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The words “atom” and “molecule” are used in theosophy in a different sense from that in chemistry. This article uses the words in the theosophical sense, except when preceded by the word “chemical” in which case they refer to the atom or molecule of modern science.

Ultimate Physical Atom
       Ultimate Physical Atom

An atom is defined as the seventh principle of a body or a molecule (CW X:371). Every entity has a Septenary Constitution. Thus, a human being has a physical body, an etheric double, prāṇa, a desire body, a mental body, a buddhic body, and an ātman or Spiritual Self. Since ātman cannot act except through some vehicle, when united to buddhi, it is called, somewhat misleadingly, the monad. The monad, then, is the “atom” of the “molecule” called a human being. A molecule then is an entity consisting of various layers of bodies, be it a particle of iron or a complex being like a human. “Physical Science,” wrote Helena P. BLAVATSKY, “gives the name of ‘atoms’ to that which we regard as particles or molecules. With us ‘atoms’ are the inner principles and the intelligent, spiritual guides of the cells and particles they inform. This may be unscientific, but it is a fact in nature” (CW XII:410). “The atom may be described as a compact or crystallized point of divine Energy and Ideation” (idem., p. 413).

In the Transactions of the Blavatsky Lodge she states that “The real atom does not exist on the material plane. . . . The atom is in its eternal state invisible even to the eye of an Archangel; and becomes visible to the latter only periodically, during the life cycle. The particle, or molecule, is not, but exists periodically, and is therefore regarded as an illusion” (CW X:370).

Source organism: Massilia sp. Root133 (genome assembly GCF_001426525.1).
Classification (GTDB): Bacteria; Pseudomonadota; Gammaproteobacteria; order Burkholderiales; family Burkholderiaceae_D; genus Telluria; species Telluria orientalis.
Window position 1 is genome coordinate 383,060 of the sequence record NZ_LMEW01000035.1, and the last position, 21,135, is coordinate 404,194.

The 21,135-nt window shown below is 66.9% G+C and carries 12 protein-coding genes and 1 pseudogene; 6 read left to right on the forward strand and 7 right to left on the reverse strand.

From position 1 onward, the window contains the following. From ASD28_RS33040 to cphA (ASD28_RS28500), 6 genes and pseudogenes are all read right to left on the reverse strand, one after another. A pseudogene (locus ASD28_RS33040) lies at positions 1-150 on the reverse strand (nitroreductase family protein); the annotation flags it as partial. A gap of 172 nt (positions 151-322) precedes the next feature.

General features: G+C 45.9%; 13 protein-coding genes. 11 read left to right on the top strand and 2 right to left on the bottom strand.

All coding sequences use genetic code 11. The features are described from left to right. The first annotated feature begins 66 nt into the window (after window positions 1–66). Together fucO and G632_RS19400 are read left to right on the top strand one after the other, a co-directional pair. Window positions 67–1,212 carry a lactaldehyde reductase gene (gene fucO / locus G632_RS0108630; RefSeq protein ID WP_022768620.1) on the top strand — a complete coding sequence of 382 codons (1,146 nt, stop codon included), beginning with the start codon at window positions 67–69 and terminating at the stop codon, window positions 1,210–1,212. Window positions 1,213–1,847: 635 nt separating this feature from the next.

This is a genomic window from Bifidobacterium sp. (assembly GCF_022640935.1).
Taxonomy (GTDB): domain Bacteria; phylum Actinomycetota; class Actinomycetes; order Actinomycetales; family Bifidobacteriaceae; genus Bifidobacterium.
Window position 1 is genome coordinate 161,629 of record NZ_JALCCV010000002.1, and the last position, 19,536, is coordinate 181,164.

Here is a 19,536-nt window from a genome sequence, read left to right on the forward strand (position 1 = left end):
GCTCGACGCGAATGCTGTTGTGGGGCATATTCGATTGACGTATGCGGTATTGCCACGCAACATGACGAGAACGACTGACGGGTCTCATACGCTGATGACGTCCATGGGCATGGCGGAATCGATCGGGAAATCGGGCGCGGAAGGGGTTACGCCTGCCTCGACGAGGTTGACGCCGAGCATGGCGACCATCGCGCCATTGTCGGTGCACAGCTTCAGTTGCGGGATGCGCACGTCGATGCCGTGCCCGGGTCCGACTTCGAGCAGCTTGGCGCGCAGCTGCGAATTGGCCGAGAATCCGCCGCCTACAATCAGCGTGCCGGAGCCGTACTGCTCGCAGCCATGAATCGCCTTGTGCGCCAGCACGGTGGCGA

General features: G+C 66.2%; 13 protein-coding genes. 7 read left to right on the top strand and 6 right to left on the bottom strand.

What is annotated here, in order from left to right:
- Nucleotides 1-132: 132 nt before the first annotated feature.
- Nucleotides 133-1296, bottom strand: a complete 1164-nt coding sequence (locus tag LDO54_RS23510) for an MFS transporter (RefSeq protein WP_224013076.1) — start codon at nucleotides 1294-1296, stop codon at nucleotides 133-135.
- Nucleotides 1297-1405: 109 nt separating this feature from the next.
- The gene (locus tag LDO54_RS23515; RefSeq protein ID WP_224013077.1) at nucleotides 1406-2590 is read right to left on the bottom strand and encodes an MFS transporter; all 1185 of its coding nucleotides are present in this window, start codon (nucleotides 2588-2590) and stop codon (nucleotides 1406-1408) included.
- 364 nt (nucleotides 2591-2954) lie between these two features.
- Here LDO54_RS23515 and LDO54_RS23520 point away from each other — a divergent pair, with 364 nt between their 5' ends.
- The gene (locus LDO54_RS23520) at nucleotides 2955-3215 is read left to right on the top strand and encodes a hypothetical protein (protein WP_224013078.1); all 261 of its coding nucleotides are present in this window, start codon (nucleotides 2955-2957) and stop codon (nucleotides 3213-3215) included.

As such, Brahma can be considered an atom, a germ: “a latent atom embracing infinitude and boundless Eternity during Pralaya, an active one during the life-cycles; but one which has neither circumference nor plane, only limitless expansion” (p. 385). Thus, anu, or atom, is one of the names of Brahma; and “man is also an atom, possessing attraction and repulsion, and is the Microcosm of the Macrocosm” (p. 386).

Blavatsky warns that an aspirant of the higher life must take care not to consider himself as a separate atom, “but as a part of the world-atoms as a whole,” and not fall into the illusion of having separate distinct bodies (p. 395).

Life-atom. The term “life-atom” is used for entities or atoms where the life-energy is active. This is the organic atom, whereas inorganic atoms are those where the life-energy is latent, although present. There are no “dead atoms” therefore. All have life-energy present.

Atoms in Reincarnation. Each of the vehicles in the human constitution would have its own atom or anu. Blavatsky says that the atoms of the 4th and 5th principles (desire body and mental body) of previous lives would re-form to constitute the desire and mental bodies of the next incarnation (CW V:117). These are also called tanhic or human elementals. G. de Purucker also called them life-atoms. See TANHIC ELEMENTALS.

Divisibility of Chemical Atom. In 1880, science regarded the chemical atom as indivisible. (It was only after radioactivity was discovered that J. J. Thomson demonstrated the existence of the subatomic particles.) Blavatsky emphatically argued that the atom was divisible:

“The atom is elastic, ergo, the atom is divisible, and must consist of particles, or of sub-atoms. And these sub-atoms? They are either non-elastic, and in such case they represent no dynamic importance, or, they are elastic also; and in that case, they, too, are subject to divisibility. And thus ad infinitum. But infinite divisibility of atoms resolves matter into simple centres of force, i.e., precludes the possibility of conceiving matter as an objective substance” (SD I:519).

Occult Chemistry. In the researches of Charles W. LEADBEATER on Occult Chemistry, the term anu was used to refer to the ultimate physical atom, which is a vortex of energy at the atomic subplane of the physical plane (see illustration). 





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